A radical new assessment of cultural transformation and conflict in early modern Ireland.
Both Old and New English writers used the metaphor of 'Circe's cup' to conjure up the bewitching, seductive, and corrupting influence that they attributed to Irish culture. This metaphor for the loss of human identity - men turned to swine through intercourse with a corrupting female outsider - works as a part of the ethnographic rhetoric that attempts to establish the fixed difference of English versus Irish, and civilian versus barbarian in order to rationalize political and economic domination. The events through which such domination was achieved and resisted - the plantations, wars, and consequent social upheavals of the late sixteenth and early seventeenth centuries - constitute the transformation analysed in this book.
The cultural changes negotiated in early modern texts on Ireland both give testimony to these events and provide perspectives on them. The eight essays gathered together in this volume investigate the role that writing played in transforming early modern Irish culture - ranging from the analysis of ethnography, to translation, to political philosophy.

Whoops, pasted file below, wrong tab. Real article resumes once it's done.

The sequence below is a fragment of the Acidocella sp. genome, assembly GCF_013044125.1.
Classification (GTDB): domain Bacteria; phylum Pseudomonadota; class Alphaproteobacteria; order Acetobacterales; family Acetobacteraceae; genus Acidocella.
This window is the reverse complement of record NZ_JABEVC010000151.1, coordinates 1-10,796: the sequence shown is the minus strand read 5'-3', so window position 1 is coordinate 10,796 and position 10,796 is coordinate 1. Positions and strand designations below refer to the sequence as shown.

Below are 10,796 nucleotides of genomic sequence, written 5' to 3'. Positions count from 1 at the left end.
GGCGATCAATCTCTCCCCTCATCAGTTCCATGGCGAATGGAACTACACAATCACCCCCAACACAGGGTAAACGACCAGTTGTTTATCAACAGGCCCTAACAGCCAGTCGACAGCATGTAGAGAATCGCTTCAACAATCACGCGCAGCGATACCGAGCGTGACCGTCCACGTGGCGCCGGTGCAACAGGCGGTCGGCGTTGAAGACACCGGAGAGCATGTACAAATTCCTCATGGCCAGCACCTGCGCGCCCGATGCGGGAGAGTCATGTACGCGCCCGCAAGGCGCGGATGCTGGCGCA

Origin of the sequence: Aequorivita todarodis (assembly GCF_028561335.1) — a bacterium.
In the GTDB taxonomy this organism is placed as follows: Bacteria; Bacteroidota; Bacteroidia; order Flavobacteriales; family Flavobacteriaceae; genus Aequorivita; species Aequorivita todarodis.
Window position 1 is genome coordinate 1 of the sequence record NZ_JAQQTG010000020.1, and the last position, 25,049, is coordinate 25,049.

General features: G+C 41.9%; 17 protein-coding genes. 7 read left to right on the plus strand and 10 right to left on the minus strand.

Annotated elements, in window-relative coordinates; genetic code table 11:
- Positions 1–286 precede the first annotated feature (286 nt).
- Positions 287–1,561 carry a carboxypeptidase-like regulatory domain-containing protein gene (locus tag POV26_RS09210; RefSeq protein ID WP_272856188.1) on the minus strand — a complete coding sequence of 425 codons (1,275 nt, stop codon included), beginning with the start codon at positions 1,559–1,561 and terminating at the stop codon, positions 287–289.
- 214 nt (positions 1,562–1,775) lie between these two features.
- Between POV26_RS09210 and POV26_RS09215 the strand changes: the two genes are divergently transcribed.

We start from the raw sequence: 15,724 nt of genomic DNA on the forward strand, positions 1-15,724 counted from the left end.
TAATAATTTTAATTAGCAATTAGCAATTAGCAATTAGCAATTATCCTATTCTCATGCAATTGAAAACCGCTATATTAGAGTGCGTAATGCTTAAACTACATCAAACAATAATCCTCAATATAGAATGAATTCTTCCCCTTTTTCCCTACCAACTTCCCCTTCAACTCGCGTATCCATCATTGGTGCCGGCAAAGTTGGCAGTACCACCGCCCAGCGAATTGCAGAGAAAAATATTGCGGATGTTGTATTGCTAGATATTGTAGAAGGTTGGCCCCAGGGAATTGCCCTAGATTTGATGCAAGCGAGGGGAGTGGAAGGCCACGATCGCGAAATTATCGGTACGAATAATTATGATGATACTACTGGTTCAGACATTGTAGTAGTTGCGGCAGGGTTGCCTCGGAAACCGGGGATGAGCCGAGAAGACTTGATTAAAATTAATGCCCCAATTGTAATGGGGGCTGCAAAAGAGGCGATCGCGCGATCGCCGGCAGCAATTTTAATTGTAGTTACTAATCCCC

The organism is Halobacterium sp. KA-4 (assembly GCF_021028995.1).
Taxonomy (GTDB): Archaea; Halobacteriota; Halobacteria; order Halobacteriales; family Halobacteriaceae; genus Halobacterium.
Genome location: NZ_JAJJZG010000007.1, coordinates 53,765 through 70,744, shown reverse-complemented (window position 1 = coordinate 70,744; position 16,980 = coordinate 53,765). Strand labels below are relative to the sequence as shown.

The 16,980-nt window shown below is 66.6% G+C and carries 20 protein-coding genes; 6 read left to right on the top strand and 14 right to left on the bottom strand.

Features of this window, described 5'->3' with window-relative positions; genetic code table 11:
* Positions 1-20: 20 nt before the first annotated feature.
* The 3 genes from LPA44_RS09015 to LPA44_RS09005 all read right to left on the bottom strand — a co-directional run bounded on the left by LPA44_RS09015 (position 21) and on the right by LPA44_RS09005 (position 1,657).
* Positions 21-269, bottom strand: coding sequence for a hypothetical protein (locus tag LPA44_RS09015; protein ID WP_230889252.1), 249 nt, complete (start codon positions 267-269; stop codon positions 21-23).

Circe's Cup offers a challenging comparative analysis of early modern Ireland - across discourses, disciplines, cultures and languages. The modes of discourse examined here include those controlling differences of gender, religion, and ethnicity. Works of history, poetry, philology and political philosophy are read side by side in terms of how they represent cultural change. Rather than focus solely on English language sources, this study also takes Irish language writing into account. Rather than set Irish and English writers against each other in some kind of false dichotomy, this study compares and contrasts their work to that by French, Spanish, and Italian authors. These essays argue for the need to see similarities between Irish and English texts, in part due to their common European sources, and at the same time not to obscure the sharp and often irreconcilable differences between certain interpretations of these sources.